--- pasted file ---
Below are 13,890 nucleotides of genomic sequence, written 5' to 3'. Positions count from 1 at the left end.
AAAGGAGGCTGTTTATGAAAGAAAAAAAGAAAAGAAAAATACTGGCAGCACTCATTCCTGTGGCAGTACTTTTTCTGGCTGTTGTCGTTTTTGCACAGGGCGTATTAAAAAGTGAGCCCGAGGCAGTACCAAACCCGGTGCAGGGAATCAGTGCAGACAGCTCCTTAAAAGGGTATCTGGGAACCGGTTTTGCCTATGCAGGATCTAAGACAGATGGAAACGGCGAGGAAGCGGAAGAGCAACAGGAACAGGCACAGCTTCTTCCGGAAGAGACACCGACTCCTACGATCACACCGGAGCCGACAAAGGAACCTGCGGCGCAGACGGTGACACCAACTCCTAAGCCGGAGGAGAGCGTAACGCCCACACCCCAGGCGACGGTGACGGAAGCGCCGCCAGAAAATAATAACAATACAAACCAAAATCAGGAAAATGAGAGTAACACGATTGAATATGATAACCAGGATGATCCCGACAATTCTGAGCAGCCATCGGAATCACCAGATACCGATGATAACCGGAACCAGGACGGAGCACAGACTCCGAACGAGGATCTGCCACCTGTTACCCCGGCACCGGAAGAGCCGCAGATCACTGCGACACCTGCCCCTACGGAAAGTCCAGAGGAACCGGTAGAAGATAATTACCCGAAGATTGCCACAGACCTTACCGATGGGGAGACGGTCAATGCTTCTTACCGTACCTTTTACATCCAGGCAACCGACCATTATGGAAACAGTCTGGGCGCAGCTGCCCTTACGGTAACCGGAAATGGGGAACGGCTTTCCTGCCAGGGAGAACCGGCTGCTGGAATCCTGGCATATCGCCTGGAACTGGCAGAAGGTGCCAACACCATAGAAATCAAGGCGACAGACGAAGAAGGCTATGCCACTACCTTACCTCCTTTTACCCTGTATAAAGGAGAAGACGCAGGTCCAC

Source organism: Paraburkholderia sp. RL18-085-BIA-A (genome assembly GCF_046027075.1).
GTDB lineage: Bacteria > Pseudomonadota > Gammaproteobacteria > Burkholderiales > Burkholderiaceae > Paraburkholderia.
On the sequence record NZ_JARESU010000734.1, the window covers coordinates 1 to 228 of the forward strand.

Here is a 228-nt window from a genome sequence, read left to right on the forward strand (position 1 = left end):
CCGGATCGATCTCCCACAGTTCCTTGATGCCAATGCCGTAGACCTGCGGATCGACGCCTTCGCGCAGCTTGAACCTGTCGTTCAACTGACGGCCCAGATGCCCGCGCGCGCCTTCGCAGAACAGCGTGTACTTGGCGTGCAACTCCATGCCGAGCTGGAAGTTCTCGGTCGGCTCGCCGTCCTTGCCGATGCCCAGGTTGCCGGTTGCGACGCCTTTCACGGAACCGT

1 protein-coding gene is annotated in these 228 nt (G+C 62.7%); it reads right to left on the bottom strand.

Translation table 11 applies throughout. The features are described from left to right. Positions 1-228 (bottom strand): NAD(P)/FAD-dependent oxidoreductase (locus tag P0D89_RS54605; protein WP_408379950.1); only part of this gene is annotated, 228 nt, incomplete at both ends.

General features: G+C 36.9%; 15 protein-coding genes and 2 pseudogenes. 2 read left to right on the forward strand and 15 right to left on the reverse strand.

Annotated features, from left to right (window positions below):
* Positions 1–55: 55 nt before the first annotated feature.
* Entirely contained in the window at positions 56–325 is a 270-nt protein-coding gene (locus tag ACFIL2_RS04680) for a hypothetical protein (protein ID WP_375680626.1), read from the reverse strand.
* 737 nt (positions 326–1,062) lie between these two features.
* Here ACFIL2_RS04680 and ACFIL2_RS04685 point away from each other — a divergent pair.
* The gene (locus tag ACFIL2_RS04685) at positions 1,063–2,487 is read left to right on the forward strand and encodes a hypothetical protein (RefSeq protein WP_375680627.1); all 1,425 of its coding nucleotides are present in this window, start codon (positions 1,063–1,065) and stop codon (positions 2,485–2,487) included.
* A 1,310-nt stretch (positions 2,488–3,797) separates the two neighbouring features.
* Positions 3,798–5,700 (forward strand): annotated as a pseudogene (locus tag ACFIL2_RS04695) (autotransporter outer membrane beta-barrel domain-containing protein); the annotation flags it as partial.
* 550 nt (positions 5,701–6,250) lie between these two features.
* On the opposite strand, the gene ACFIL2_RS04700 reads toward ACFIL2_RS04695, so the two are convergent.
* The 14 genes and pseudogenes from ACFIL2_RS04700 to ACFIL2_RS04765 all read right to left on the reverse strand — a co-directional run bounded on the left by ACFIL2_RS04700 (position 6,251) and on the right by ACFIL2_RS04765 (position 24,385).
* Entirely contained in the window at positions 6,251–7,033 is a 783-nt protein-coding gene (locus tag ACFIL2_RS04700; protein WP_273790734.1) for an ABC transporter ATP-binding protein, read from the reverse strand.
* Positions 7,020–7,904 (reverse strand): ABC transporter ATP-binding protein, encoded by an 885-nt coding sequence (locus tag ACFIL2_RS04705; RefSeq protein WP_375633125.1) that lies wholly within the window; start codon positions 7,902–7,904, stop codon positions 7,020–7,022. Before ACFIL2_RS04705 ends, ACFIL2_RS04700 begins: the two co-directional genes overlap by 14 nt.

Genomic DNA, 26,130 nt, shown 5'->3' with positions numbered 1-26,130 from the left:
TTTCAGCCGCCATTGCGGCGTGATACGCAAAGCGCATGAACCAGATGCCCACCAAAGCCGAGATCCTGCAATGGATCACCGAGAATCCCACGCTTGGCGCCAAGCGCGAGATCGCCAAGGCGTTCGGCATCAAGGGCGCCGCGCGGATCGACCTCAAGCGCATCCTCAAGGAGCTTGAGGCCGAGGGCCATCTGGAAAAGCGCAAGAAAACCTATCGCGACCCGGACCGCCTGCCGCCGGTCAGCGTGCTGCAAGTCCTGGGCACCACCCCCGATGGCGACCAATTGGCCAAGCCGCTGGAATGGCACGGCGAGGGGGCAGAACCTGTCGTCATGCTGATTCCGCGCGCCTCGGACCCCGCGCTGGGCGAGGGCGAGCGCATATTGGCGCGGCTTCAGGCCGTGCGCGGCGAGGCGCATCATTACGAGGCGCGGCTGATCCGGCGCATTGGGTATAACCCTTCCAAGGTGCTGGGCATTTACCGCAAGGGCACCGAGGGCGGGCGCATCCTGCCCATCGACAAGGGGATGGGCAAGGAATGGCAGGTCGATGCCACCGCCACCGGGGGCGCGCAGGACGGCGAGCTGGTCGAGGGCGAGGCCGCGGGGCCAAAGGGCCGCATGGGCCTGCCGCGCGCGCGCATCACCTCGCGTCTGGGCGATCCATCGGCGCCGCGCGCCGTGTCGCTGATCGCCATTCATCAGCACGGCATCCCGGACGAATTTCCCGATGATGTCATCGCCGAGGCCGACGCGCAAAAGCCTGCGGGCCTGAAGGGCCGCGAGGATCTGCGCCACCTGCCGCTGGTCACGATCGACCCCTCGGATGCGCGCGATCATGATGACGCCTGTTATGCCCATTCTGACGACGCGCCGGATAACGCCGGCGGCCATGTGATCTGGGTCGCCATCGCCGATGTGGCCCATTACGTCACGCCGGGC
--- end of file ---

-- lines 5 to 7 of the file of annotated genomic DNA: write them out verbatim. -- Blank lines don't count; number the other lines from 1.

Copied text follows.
On the sequence record NZ_JARESU010000734.1, the window covers coordinates 1 to 228 of the forward strand.

Here is a 228-nt window from a genome sequence, read left to right on the forward strand (position 1 = left end):
CCGGATCGATCTCCCACAGTTCCTTGATGCCAATGCCGTAGACCTGCGGATCGACGCCTTCGCGCAGCTTGAACCTGTCGTTCAACTGACGGCCCAGATGCCCGCGCGCGCCTTCGCAGAACAGCGTGTACTTGGCGTGCAACTCCATGCCGAGCTGGAAGTTCTCGGTCGGCTCGCCGTCCTTGCCGATGCCCAGGTTGCCGGTTGCGACGCCTTTCACGGAACCGT